Tailgating for Clemson in Orange - and Green
A group of Clemson University students has come up with a way football fans can make tailgating more environmentally friendly.
A team led by students in civil engineering and architecture designed a sustainable tailgating trailer that can be pulled by a bicycle for a Creative Inquiry project. Their goal is to reduce the carbon footprint of tailgating by providing a way to do it without using a car.
Fans attending the 2011 Homecoming football game with Boston College visited the "green trailgating" trailer in the Lee Hall courtyard. The trailer folds out to create a place where people can tailgate.
It includes a table and chairs, a grill, a cooler and other handy tools. The group also has created a larger unit that can accommodate up to six families.
"We wanted to look at ways that we could transform Clemson's culture to a culture of sustainability," said Jackie Blizzard, a Ph.D. student in civil engineering. "Football and tailgating are so big at Clemson, so we decided to look at ways to incorporate sustainability into that."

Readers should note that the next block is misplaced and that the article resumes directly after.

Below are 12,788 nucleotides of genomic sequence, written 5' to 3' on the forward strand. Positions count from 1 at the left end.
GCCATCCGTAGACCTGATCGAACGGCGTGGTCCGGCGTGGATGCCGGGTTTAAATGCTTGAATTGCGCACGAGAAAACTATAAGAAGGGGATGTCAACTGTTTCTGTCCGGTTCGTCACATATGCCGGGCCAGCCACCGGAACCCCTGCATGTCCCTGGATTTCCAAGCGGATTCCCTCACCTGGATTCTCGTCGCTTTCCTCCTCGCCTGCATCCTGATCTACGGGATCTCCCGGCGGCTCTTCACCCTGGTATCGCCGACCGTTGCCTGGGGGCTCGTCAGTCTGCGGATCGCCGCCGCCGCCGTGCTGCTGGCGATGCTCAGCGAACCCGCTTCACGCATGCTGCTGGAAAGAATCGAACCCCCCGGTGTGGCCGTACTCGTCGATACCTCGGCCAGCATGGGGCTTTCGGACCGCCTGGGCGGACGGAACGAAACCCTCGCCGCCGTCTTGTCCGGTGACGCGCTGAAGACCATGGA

Clemson is looking at other ways to make its Homecoming celebration Earthfriendly. Each year, student organizations build Homecoming displays on Bowman Field. Starting in 2011, the President's Commission on Sustainability and Clemson Recycling team up to help make the annual tradition a greener event.
There will be more recycling bins and trailers on Bowman Field to make it easier for students to dispose of recyclable waste.
As the Habitat for Humanity Homecoming House is built on Bowman Field, power tools and lighting for the project will be powered by a five-kilowatt biodiesel generator provided by Clemson's Biosystems Engineering Sustainable Biofuels Initiative group.